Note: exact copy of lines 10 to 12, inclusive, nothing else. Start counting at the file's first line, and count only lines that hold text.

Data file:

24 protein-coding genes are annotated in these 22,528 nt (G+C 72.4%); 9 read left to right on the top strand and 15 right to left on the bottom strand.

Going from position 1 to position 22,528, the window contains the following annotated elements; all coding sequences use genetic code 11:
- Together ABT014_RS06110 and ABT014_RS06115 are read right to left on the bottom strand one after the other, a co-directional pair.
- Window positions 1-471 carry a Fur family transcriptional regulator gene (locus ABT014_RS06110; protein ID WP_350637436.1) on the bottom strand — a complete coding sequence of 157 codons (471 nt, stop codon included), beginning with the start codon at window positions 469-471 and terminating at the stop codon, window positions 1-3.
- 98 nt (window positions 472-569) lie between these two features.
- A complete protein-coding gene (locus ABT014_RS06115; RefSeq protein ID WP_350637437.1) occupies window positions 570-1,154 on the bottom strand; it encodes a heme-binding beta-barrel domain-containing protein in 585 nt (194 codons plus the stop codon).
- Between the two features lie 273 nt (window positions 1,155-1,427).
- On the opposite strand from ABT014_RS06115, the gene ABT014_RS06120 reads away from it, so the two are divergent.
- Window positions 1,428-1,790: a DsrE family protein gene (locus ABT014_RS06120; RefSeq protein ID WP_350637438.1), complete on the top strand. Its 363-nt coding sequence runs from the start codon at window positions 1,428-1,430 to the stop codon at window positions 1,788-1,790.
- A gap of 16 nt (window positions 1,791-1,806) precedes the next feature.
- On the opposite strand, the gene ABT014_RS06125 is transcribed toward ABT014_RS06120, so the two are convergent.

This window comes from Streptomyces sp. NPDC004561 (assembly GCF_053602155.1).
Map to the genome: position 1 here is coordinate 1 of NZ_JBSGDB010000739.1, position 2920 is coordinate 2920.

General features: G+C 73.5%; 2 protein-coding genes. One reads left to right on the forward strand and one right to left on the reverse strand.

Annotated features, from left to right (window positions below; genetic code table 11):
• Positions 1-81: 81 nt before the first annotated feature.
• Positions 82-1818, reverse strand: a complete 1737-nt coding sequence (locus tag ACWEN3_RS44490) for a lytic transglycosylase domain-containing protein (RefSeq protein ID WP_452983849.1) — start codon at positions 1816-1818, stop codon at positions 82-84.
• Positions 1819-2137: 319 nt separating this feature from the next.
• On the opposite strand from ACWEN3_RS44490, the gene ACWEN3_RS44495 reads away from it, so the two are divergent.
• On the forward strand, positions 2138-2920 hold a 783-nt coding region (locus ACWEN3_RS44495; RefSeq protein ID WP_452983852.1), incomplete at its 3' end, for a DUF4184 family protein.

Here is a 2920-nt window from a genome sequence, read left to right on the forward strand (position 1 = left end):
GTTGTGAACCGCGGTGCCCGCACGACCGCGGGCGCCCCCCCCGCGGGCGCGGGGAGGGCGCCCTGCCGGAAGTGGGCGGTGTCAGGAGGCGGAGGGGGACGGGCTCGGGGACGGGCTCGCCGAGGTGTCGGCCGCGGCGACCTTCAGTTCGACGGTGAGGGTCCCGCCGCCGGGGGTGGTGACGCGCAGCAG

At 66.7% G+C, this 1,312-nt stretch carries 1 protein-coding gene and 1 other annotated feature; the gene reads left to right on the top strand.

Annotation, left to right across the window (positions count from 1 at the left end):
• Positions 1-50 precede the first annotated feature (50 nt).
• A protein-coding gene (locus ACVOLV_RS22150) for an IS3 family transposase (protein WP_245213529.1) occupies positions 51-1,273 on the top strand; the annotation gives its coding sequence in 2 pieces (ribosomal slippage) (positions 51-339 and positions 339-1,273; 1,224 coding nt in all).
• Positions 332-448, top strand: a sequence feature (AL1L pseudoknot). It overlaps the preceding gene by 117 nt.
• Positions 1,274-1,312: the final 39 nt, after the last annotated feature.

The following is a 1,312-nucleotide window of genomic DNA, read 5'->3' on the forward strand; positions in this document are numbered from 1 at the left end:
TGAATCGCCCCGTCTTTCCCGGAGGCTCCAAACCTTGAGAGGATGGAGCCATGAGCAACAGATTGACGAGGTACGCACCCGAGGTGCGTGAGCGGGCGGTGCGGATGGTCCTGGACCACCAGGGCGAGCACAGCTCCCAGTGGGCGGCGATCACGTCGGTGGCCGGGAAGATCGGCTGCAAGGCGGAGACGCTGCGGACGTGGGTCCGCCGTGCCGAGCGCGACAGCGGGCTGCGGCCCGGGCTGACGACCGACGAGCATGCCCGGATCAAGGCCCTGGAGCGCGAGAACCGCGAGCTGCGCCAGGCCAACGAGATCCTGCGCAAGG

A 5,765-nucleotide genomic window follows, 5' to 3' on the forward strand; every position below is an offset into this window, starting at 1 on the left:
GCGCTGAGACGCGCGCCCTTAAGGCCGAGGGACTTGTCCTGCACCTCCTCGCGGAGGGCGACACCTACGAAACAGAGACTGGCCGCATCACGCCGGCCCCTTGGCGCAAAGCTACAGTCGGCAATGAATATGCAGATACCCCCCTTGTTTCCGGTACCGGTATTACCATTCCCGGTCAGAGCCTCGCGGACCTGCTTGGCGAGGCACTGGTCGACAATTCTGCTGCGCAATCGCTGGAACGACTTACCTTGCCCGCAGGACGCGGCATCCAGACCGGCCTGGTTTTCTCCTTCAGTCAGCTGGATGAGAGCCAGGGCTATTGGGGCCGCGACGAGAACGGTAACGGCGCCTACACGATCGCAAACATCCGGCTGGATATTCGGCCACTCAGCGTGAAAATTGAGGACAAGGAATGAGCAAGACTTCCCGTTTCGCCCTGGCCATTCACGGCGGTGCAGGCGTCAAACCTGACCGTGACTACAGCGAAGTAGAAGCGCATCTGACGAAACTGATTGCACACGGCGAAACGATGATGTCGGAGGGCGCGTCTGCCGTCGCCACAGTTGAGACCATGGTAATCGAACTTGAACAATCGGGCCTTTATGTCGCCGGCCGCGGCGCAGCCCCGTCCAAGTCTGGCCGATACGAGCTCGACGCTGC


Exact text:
- A gap of 16 nt (window positions 1,791-1,806) precedes the next feature.
- On the opposite strand, the gene ABT014_RS06125 is transcribed toward ABT014_RS06120, so the two are convergent.

This window comes from Streptomyces sp. NPDC004561 (assembly GCF_053602155.1).